HUNTSVILLE, Ala. (WHNT) – Half a decade after Warren Hardy was accused of killing 72-year-old Kathleen Lundy, a Madison County jury recommended that Hardy should receive the death penalty.
The same jury convicted Hardy of capital murder Thursday for the August 2016 killing in Morland Pointe, in front of Lundy’s home.
Prosecuting attorney Tim Gann had been preparing for the trial for years. The Madison County District Attorney’s office signaled early on that they would seek the death penalty in the case.
Gann says the jury got it right.
“Right now we feel a great sense of relief. I believe that the family feels a sense of satisfaction. Nobody is celebrating,” he said. “This is not like a football game or anything like that. There is a sense of satisfaction when you feel that justice is served and that’s how we feel right now.”
It’s been an emotional two weeks for the families involved in the Hardy case. But especially so for Lundy’s family who sat through days of testimony and evidence in the family matriarch’s death.
Friday, Lundy’s husband Rusty spoke to News 19 exclusively after the death penalty recommendation. He says justice was served.
“I’m definitely satisfied with the verdict.”
Lundy said he appreciated the jury saw the crime the same way he did.
“I believe in karma and that your actions affect your fate,” Lundy said. “I also believe that death row is a place for special people, and Mr. Hardy is one of those special people.”
In the penalty phase of the trial, the jury was given more evidence to weigh, when considering if Hardy should get the death penalty or life in prison without parole.
During that phase of the trial, Lundy shared how Hardy’s actions had taken a tremendous emotional toll on his family.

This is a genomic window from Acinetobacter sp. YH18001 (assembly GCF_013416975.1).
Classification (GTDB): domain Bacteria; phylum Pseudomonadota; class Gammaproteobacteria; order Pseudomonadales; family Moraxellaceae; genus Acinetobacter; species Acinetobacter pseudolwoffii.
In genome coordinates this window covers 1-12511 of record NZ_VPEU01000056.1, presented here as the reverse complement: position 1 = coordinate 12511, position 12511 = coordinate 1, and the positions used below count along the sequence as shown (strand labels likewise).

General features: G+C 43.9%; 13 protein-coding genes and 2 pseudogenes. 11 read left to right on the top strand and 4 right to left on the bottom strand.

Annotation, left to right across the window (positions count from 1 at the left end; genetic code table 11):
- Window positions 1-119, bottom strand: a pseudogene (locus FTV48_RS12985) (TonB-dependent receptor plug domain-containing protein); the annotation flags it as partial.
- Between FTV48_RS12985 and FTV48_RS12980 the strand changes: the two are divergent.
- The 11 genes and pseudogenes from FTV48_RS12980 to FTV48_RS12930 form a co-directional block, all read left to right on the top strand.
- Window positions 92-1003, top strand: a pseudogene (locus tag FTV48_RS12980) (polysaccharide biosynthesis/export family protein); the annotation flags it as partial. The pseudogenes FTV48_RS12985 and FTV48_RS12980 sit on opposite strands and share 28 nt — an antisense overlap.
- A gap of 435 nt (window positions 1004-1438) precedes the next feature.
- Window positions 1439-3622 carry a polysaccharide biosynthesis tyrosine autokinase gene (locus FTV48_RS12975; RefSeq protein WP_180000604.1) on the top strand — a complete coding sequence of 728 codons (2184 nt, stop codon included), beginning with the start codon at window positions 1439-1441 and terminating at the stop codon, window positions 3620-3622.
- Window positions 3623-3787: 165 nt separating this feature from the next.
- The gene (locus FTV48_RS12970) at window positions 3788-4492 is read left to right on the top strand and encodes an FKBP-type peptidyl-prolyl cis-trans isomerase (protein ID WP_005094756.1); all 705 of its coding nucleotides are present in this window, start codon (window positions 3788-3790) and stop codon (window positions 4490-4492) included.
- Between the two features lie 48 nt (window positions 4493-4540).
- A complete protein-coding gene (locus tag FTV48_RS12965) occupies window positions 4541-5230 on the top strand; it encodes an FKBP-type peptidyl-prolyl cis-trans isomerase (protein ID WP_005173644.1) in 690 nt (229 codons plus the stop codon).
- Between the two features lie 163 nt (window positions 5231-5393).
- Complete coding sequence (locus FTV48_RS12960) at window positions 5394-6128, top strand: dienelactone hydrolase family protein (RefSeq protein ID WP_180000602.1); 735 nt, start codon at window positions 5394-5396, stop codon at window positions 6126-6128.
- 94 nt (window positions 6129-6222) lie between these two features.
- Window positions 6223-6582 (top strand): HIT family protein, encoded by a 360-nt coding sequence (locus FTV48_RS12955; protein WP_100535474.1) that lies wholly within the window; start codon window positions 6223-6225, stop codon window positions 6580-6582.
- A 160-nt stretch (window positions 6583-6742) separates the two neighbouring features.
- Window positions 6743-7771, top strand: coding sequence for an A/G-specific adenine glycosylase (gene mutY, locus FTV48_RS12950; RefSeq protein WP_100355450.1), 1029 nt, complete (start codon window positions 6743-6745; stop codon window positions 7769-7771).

Jurors also heard from a few of Hardy’s relatives, who stressed he’d never been in trouble before.
Defense attorney Larry Marsili had asked the jury to show mercy and give Hardy a life sentence.
“You give your best argument and you make your best points that you can and then ultimately leave it in the hands of the jury to make that recommendation,” Marsili said. “It’s a difficult decision for them to have to make. We understand and respect that. Obviously, we’re very disappointed with that recommendation.”
Lundy, however, said the jury’s decision brings peace to his loved ones.
“We’re so relieved,” he said. “It’s taken over five and a half years to finally get justice.”
Hardy had no reaction to the jury’s decision and had nothing to say after being escorted from the courtroom in cuffs.
News 19 Investigative Reporter Dallas Parker asked Hardy if he had anything to say to Lundy’s family after the death penalty recommendation. Hardy kept walking without comment.
During the trial, Hardy testified on his own behalf, which his attorney Larry Marsili said is unusual in capital cases. Marsili said hardy testified because he believed he was being tried for a crime he wasn’t guilty of.
The jury’s recommendation for the death penalty is not the last word. Madison County Circuit Judge Chris Comer will make a final decision as to Hardy’s fate when he sentences him on August 25.